Thursday, August 30, 2012

prima settimana in roma

It's hard to believe I've only been in Rome for one week as I already feel like I've known my host family for much longer and am very comfortable in their home. The entire Vitolo family has a very good sense of humor and has been extremely generous with me. Now having spent nearly three weeks in Italy, I am understanding a great deal of Italian. I feel like a certified creeper since I am constantly eavesdropping on Italian conversations. I only wish I could speak as much as I comprehend.

Some of this week's highlights: 
Both Monday and Tuesday, Giovanna (mom), kids, and I spent half the day at the military beach just 10 minutes from home. While I say "beach," it is much more like a mini resort, complete with two swimming pools, dressing rooms, showers, playground, and even a bar.

Please notice the blue swim cap Giullio is wearing in this picture. To my great shame and disappointment, this unfortunate fashion statement was protocol for all swimmers. Since I had no choice about swimming in the pool (Virginia and I had our many jumping routines, handstands, and dolphin kicks to practice after all), I was forced to join the rest of the human turtle heads. Virginia and I made the executive decision to be photographed sans caps, despite Giovanna's threats to capture (pun intended) the evidence.

We spent both mornings building castles with dark, mineral-rich Mediterranean sand, cooling off in the pool, catching lizards, and playing Neapolitan cards. Always ready for lunch time, we escaped the heat under bar umbrellas and enjoyed grilled focaccia with prosciutto and cheese followed by coffee and gelato.

Speaking of food, it wouldn't be an Italian blog (or a Sarah Meyer blog for that matter) if I didn't describe the menu. Before this trip I thought it might be stereotypical to assume that Italians eat pasta everyday, but it seems that they really do. I've already had a variety of pastas: one with peas, another with shrimp and grated zucchini, plain oil and cheese, homemade chunky tomato sauce, and even octopus (no grazie). A few of my favorite dishes so far have been gnocchi with red sauce, an interesting combination of sliced pears and goat cheese drizzled with honey, fresh prosciutto and pepper mortadella (YUM!!), fresh tomato-basil salad, and another salad of skinless grilled red peppers, garlic, and olives in olive oil. I've gone for a run once this week so I'm sure it's all evened out;)

Pictured above is the centerpiece of Wednesday night's dinner: buffalo mozzarella. A staple from Naples (the hometown of both Giovanna and Benito), the Vitolos frequently place special orders for this precious white blob. Your standard mozzarella is made with cows' milk in factories, while buffalo mozzarella is handmade with buffalo milk as well. At dinner, Benito served each of us a generous slice, just as if he were cutting a loaf of bread. They shared with me that the Italian nickname for a slab of buffalo mozzarella such as this one is something like "big boob," for the shape, color, and well, milky discharge. Gross. It was delicious, though, with a potent milky flavor. What I didn't expect was that the texture would be so dense and spongy. I may have accidentally told them that chewing it sounded like waxing a car. They laughed, I think.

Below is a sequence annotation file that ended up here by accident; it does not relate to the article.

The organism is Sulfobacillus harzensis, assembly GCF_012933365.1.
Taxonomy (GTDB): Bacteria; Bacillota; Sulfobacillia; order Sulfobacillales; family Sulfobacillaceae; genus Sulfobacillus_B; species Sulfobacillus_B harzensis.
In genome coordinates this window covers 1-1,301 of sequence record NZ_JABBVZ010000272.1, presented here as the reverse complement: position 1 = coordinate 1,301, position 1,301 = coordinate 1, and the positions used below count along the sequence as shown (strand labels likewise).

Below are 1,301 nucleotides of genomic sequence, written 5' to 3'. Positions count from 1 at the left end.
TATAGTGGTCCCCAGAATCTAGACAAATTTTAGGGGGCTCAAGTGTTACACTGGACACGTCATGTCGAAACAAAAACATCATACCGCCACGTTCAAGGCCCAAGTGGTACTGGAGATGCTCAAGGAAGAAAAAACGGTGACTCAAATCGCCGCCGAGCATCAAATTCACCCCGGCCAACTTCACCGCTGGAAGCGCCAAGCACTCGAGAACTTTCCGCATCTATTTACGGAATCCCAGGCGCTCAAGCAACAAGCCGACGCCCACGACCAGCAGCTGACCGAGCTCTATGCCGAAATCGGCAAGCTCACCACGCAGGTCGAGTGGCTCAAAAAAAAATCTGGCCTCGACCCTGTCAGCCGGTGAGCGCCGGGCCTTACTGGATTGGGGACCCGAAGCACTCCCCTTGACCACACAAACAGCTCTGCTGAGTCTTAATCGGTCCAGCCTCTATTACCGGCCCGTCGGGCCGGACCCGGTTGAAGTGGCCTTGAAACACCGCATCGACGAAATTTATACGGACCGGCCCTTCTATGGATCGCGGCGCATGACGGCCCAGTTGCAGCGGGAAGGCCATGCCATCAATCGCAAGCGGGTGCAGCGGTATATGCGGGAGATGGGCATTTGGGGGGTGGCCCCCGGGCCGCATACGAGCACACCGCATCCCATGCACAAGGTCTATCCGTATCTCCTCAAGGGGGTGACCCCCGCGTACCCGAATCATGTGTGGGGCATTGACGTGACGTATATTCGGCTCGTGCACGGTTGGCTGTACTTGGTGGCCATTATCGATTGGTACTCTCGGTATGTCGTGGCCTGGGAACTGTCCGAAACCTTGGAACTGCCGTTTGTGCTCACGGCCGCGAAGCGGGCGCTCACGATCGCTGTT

When asked what my family members like to order at our favorite Italian restaurant, Pucinella, Giovanna responded with equally humiliating and terrible news: neither our chicken parmesan nor veal parmesan are Italian dishes--eggplant parmesan is the only authentic Italian cuisine from the "X parm" category. I could have cried and thrown up at the same time. I felt like a child that's just been told that Santa Claus doesn't exist. 

This week also marked the beginning of my English "lessons" with the kids. As a 9-year-old Italian native, Giulio is impressively working on a 4th grade English language book and Virginia (6) is flying through one for pre-K. I have been amazed by their level of concentration, long attention span, and willingness to learn. I told "Ben" and "Jo" that I only wished my high school students last year could have stayed focused on Spanish material like this. I am thankful I still get to teach this fall, albeit in a vastly smaller and different capacity. I think I am seeing now that it is in my blood...I get just a little too excited when Virginia recalls the few English words that she learns during our playtime. 

Each afternoon, Virginia and I have kept busy with lots of art projects. Everything is glitter for VA: from painting on paper, clay, or even our nails, no project is complete without glitter glue or sparkly stickers. Benito and Giovanna have labeled the little princess as my "cozza" (mussel). Describing someone as a "mussel on a rock" is the Italian version of being a "leach on someone" in English. After my experience in Madrid, I'd much rather "deal" with a "mussel" than the alternative. I am extremely thankful that Virginia and I get along so well despite the language barrier. I already see a lot of improvement in her comprehension and her parents agree.

This weekend, the Vitolos and I (honorary Vitolo) will head to Circeo, a beautiful beach town just one hour's drive from Rome. Jo's parents have a vacation home there where we will enjoy one of the last weekends before Virginia and Giulio head back to school. 

1 comment:

  1. Well I commented on this a couple days ago and here I am to re-check and i realize my comment didn't stay! But I guess you're at the beach house now... I originally said: how did your hair fit under the cap? ;) I think you should bring that trend back!